2. re: K K
                                  t
                                  Thomas Nash RE: K K Aug 9, 2010 03:26 PM

                                  "Yeah this dish is very confusing in English, only those who know Chinese would understand what it really is."

                                  "Know" is the operative word. As a round-eye, I have learned to fight my way through Chinese characters on a menu with a dictionary -- and I can distinguish between critically different characters with the bug radical (shrimp vs. snake vs. crab, etc.). But so often there is a historical or poetic allusion and then there is no hope.

                                  BTW, Google translates 賽螃蟹 as "Crab Race" ... (that's the bug radical there at left in the second character...)

                                  Google Goggle is now working on Android phones. I am waiting for its arrival soon on the iPhone. You can take a photo of a Chinese phrase and Goggle will do character recognition and then translate. But not much of a chance it will get those poems and history references, nor will it do much for those essential (and impossible to read) handwritten menus on the wall...

                                  I would be up for a high-rollers Chowdown at Koi so I can get a taste of that 碧海龍皇 (Google: Blue Sea Dragon King)

                                  1. re: Thomas Nash
                                    K K RE: Thomas Nash Aug 9, 2010 04:06 PM

                                    The problem with free online translating services is that they take apart each word to translate. Sometimes you may get lucky and translating a 3 to 4 word noun makes sense.

                                    You are generally slightly better off copying and pasting the Chinese name into wikipedia Chinese. Then copy that link into google and translate the website. The english translation will still be horrible, but at least there's more info to it :-).

                                    1. re: K K
                                      t
                                      Thomas Nash RE: K K Aug 9, 2010 05:35 PM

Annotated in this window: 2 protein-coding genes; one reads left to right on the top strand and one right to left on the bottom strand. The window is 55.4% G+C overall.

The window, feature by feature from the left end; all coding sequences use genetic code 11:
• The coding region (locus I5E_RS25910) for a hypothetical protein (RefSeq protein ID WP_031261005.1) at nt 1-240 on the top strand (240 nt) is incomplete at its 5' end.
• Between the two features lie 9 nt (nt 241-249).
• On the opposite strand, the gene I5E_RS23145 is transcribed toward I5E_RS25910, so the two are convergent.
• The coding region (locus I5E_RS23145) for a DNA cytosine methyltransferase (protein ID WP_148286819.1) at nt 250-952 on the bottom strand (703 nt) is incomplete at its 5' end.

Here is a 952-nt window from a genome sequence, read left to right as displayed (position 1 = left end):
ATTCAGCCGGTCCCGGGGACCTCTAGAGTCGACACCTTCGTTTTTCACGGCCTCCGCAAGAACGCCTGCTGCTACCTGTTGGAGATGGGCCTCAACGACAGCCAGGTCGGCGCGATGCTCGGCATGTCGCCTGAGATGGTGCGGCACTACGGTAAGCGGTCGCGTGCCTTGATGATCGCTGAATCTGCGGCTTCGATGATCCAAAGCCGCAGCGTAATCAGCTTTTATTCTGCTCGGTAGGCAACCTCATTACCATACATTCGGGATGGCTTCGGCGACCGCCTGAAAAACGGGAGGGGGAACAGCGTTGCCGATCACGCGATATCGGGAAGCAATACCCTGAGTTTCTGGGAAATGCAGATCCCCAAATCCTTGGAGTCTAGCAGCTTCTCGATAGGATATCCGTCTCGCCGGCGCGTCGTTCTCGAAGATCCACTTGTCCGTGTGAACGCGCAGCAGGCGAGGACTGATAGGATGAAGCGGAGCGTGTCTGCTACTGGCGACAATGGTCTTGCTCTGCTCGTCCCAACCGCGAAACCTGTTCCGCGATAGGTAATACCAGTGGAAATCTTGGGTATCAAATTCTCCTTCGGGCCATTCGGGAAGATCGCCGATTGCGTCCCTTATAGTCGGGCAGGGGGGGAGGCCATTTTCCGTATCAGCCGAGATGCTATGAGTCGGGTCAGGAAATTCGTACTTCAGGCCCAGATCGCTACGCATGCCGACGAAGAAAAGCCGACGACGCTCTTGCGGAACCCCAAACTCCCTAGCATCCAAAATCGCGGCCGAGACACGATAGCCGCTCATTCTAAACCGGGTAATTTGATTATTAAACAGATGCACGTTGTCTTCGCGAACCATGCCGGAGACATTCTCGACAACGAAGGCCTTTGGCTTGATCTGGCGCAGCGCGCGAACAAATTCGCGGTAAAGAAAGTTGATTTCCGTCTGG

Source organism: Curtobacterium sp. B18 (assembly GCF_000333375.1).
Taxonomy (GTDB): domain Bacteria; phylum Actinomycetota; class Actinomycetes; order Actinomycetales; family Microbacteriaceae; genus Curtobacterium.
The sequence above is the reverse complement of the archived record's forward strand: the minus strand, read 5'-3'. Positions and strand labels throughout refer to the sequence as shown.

Interesting. Tried that on 賽螃蟹. It came back with the story about Empress Cixi, just like this thread.

                                      "Crab Race
                                      Wikipedia, the free encyclopedia
                                      Crab is a famous race Chinese food , is one of a kind of protein imitation crab meat dishes.
                                      History

                                      According to legend, the Qing Dynasty 's Empress Dowager Cixi one day suddenly want to eat crab , but because of Beijing from the ocean far away, could not immediately supply of crabs, it Mikuriya protein imitation crab meat will be to produce a race crabs, and deeply loved Empress Dowager Cixi. Dish-type later spread to Shanghai , and Shanghai flourish.

                                      Preparations

                                      Material is mainly protein and oil, usually a small amount of fish and meat. Practice them fried and cooked, the dish, add a yolk , and there will add a little vinegar .
                                      (4 servings)

                                      Material:
                                      Protein 7 1 egg yolk 1 teaspoon chicken powder MAGGI amount of Zhenjiang vinegar 100 ml water

                                      ..."

                                      This may be useful, if I can learn how to enter the Chinese characters in the iPhone Chinese keyboard, where you can draw the characters (but you have to get the proper stroke sequence).

                        3. re: hong_kong_foodie
                          a
                          albatruffles RE: hong_kong_foodie Aug 9, 2010 06:17 PM

                          HK foodie...thanks for your strong opinion....I liked the soup dumplings at DTF, so maybe I should order the xiao long bao : ) I'll definitely get the 賽螃蟹 and I'll look more into the 碧海龍皇.